Academy considering push by NYC leaders to move part of Oscars to New York


Friday, August 9th 2002, 12:00 am
By: News On 6


NEW YORK (AP) _ Could Oscar be coming to New York?

The Academy of Motion Picture Arts and Sciences and a group of New York leaders have been talking about moving part of next year's Academy Awards show to New York City to help the city recover from the Sept. 11 terror attacks.

The group of New Yorkers _ including Gov. George Pataki, Mayor Michael Bloomberg and Miramax Films Co-Chairman Harvey Weinstein _ asked the academy to consider bringing at least a portion of the March 23 event to New York.

``New York City is the entertainment capital of the world and there's no better way to demonstrate that than to hold the premier event in show business,'' Bloomberg administration spokesman Edward Skyler told The Associated Press on Friday.

The academy is seriously considering the idea as a one-time nod to New York, academy President Frank Pierson told The New York Times and the Los Angeles Times.

He said an early proposal from Weinstein to move the entire show to New York was ``out of the question'' because the show is a Hollywood staple and because of the academy's contractual obligations.

But ``New York will be a huge presence in next year's show,'' he said. ``America wouldn't be America without New York and the movie business wouldn't be the movie business without New York. Just like the movies, it's part of our culture and our lives.''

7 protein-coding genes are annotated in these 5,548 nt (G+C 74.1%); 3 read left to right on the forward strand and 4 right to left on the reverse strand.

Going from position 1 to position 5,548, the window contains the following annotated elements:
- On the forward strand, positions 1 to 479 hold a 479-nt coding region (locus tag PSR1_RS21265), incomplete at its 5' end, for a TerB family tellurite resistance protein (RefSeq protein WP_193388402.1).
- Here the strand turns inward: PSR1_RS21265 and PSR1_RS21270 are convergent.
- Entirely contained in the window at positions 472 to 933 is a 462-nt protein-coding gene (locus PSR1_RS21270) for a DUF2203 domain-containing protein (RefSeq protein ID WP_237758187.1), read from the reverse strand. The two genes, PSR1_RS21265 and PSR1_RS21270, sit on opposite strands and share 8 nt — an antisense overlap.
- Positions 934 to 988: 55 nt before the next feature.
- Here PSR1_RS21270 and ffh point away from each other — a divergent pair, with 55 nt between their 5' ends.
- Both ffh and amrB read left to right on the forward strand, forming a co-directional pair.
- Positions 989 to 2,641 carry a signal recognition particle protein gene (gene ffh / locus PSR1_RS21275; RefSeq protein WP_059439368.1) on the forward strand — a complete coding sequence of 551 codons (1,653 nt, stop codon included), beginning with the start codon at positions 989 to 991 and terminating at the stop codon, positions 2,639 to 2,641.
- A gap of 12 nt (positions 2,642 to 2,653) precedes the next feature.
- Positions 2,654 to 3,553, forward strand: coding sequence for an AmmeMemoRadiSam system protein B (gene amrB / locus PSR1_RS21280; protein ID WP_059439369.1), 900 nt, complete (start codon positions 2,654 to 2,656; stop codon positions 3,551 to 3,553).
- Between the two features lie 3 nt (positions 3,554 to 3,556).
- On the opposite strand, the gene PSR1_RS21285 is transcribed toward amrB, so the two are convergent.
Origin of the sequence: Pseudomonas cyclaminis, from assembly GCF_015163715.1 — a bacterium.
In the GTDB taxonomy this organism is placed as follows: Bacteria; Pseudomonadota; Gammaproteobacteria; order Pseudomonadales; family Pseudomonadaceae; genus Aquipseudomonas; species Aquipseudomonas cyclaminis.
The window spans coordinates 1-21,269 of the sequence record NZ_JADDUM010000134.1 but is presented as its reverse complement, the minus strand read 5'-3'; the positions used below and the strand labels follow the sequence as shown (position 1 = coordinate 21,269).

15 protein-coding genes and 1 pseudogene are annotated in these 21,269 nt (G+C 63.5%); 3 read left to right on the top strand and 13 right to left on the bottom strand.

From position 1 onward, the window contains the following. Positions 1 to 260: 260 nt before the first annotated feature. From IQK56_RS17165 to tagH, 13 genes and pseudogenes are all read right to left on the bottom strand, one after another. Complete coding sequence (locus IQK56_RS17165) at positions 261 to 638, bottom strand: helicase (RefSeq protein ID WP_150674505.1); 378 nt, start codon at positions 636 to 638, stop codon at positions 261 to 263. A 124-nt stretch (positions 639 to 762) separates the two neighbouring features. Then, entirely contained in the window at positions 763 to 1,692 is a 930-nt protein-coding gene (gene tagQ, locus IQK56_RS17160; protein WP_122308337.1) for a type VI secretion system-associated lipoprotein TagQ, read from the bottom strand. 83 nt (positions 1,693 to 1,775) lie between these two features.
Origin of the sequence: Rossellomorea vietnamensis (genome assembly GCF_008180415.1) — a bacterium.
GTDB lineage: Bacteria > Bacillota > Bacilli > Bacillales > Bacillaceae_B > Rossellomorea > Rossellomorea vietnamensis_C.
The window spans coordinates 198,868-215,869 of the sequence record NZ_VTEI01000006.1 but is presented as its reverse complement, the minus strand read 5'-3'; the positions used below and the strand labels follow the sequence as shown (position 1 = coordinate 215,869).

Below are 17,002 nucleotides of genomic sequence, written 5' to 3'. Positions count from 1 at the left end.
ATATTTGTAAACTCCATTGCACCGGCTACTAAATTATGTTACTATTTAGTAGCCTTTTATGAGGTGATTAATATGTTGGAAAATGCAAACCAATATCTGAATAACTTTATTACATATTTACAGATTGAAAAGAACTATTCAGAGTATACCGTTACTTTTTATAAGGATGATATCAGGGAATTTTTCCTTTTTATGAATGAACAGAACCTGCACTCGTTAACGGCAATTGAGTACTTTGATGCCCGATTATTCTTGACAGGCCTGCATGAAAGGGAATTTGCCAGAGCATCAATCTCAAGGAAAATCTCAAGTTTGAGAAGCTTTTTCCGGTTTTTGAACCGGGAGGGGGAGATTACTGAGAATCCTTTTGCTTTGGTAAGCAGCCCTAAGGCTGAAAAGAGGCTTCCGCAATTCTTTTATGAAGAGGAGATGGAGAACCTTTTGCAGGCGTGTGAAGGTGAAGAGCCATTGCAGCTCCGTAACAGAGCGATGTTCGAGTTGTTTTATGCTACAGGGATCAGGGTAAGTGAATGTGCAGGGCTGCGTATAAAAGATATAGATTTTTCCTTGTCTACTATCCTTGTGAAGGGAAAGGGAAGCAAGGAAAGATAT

He said any decisions would have to come after a producer is selected for next year's show, most likely by next month.

Still to be determined are which segments of the show might be shifted. Events could be held at Radio City Music Hall or at Madison Square Garden, The New York Times reported.

The events could bring millions of dollars to the city, where tourist-driven industries are trying to recover from the attacks' impact.

Daniel Doctoroff, New York's deputy mayor for economic development and rebuilding, has been leading the Bloomberg administration's Oscar pitch as part of a larger push to bolster the city's economy, Skyler said. Marquee events the city is trying to attract include the Super Bowl and the 2004 Republican and Democratic conventions.

The Oscars ceremony returned to Hollywood last year for the first time since 1960, to its new home at the Kodak Theatre. For years the event was held at the Shrine Auditorium and the Dorothy Chandler Pavilion in downtown Los Angeles.